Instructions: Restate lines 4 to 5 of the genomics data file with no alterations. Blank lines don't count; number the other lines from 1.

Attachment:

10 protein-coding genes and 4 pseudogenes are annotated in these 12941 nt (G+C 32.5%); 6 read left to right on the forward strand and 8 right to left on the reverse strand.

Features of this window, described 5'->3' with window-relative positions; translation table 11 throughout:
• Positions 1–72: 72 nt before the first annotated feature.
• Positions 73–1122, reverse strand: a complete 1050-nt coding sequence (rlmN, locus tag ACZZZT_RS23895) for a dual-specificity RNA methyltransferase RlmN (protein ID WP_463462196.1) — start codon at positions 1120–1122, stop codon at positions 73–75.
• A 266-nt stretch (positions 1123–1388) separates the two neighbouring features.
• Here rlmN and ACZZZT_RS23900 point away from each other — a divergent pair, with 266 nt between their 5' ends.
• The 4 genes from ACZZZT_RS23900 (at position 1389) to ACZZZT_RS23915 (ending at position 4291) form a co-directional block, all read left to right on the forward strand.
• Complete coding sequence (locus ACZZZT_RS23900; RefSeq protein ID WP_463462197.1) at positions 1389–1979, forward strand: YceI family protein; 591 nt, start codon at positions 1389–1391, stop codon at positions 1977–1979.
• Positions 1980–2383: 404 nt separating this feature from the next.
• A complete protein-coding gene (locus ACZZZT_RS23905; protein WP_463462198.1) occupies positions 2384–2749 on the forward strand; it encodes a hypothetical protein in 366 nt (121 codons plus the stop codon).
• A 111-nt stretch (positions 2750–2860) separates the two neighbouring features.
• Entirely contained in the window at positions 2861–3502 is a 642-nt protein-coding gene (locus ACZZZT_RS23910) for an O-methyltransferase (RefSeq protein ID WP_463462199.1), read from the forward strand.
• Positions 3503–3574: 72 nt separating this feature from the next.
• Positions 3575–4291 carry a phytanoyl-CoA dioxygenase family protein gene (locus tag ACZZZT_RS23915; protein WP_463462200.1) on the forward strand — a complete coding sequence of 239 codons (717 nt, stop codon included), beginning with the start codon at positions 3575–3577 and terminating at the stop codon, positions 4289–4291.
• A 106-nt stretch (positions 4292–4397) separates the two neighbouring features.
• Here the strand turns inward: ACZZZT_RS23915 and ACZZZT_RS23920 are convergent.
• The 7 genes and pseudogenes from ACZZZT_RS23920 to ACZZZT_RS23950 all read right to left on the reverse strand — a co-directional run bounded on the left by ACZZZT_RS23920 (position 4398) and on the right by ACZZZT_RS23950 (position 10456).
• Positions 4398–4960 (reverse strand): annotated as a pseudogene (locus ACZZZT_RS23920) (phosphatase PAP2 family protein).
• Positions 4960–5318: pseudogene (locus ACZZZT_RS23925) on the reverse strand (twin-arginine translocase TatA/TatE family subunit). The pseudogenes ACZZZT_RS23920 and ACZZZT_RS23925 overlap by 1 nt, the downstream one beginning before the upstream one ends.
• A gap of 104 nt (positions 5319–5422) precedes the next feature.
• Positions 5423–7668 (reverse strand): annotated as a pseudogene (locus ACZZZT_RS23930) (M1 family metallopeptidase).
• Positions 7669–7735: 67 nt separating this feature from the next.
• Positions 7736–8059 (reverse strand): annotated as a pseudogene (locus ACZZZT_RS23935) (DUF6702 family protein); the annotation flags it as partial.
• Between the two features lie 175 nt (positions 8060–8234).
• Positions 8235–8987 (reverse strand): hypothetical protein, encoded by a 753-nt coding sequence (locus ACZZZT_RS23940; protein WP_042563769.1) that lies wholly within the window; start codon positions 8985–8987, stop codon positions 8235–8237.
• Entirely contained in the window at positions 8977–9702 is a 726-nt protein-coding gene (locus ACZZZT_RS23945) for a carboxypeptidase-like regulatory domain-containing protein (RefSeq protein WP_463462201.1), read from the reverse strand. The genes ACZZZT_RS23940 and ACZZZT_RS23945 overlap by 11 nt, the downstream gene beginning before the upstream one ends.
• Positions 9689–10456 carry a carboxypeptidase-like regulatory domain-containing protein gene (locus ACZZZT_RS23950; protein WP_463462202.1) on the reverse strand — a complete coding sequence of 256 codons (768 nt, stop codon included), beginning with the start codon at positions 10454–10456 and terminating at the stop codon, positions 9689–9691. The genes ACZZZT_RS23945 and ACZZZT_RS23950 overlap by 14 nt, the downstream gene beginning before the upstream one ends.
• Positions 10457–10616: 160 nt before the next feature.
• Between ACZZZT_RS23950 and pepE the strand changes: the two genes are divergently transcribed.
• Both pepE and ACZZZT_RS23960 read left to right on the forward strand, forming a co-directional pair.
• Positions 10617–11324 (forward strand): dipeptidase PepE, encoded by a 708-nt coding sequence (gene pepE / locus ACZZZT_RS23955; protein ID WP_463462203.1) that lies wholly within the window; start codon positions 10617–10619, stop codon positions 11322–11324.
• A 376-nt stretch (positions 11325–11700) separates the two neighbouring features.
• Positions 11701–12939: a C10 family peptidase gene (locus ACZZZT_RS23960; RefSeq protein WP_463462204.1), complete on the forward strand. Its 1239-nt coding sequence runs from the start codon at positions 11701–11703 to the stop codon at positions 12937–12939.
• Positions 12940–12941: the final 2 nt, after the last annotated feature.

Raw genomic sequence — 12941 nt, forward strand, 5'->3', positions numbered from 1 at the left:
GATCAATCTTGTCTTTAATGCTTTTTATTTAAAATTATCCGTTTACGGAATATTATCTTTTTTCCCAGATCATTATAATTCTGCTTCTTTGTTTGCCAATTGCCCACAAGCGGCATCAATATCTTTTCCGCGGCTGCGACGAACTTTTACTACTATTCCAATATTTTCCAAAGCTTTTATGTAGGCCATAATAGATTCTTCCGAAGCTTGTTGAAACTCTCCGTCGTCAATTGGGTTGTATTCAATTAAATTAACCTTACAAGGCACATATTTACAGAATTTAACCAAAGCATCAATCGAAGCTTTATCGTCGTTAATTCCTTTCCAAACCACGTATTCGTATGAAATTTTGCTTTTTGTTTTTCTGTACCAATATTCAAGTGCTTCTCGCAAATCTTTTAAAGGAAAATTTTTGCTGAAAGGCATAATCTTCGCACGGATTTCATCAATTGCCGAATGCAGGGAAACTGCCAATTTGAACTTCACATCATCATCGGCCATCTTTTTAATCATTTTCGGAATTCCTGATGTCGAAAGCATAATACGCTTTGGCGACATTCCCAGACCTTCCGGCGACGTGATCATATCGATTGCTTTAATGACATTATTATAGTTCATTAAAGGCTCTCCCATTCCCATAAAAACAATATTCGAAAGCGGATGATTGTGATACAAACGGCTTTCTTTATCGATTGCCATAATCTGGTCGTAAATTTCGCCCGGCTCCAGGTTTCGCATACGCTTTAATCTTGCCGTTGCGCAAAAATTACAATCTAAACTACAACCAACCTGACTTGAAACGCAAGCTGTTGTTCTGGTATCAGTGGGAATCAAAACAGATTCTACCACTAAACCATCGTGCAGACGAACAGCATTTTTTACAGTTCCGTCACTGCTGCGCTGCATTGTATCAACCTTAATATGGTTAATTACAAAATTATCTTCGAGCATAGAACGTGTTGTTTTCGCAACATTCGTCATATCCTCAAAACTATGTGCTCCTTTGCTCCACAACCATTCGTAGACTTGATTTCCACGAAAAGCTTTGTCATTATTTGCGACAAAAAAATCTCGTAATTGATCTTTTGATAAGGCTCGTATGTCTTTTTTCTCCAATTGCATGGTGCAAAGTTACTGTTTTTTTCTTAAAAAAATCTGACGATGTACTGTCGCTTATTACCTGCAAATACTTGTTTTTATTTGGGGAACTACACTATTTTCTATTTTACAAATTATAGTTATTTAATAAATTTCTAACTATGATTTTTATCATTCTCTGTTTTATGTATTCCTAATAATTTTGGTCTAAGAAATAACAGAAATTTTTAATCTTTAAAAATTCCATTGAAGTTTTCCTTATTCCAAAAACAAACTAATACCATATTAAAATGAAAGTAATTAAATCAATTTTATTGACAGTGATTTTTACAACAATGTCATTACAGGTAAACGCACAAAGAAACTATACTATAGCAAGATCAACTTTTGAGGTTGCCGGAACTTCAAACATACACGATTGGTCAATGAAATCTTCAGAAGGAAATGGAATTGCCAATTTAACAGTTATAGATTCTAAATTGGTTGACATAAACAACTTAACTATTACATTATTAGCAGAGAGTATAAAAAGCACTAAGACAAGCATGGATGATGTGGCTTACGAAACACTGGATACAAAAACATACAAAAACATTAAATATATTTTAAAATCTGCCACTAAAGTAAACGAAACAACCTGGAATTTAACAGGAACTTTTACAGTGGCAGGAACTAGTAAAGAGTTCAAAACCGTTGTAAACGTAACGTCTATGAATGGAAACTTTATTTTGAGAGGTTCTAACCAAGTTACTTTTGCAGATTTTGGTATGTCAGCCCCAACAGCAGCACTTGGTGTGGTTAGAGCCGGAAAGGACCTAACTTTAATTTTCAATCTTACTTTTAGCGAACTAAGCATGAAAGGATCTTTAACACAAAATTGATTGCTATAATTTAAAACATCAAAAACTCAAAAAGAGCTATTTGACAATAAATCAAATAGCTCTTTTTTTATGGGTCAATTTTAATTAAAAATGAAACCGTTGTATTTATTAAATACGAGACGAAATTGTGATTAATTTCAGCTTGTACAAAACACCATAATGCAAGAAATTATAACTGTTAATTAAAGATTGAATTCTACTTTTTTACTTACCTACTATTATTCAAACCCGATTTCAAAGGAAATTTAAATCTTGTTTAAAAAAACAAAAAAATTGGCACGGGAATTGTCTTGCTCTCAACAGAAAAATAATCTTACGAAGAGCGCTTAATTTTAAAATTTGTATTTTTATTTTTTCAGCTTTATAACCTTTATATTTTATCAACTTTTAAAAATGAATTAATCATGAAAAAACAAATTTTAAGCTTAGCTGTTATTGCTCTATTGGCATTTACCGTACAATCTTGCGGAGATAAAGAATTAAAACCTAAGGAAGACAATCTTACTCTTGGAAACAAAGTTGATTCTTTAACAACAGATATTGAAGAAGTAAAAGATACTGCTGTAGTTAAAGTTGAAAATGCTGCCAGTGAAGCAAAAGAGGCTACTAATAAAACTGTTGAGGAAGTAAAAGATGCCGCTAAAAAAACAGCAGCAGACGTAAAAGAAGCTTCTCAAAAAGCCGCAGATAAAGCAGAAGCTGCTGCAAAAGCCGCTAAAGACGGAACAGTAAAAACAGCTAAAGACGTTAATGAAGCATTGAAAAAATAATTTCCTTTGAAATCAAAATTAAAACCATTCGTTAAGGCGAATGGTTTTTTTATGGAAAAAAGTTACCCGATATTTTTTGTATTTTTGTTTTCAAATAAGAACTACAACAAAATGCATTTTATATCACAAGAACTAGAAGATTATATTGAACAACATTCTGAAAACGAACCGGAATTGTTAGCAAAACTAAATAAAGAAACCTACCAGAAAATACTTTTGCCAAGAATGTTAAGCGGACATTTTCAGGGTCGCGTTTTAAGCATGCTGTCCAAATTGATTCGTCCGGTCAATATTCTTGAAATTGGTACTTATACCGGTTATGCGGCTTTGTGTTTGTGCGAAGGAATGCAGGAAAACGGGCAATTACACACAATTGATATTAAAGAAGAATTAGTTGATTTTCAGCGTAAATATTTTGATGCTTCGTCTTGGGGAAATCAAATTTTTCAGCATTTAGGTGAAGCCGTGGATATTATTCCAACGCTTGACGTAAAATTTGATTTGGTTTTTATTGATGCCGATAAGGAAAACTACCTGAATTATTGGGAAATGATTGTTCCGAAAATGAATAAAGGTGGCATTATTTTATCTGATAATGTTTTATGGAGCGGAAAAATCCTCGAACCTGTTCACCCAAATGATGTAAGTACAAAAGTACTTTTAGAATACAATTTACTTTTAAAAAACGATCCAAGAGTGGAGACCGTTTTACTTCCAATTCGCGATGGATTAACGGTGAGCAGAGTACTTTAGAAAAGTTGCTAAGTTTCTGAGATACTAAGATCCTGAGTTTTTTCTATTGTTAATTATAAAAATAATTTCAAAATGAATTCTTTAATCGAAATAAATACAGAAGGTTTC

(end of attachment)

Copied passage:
• Positions 73–1122, reverse strand: a complete 1050-nt coding sequence (rlmN, locus tag ACZZZT_RS23895) for a dual-specificity RNA methyltransferase RlmN (protein ID WP_463462196.1) — start codon at positions 1120–1122, stop codon at positions 73–75.
• A 266-nt stretch (positions 1123–1388) separates the two neighbouring features.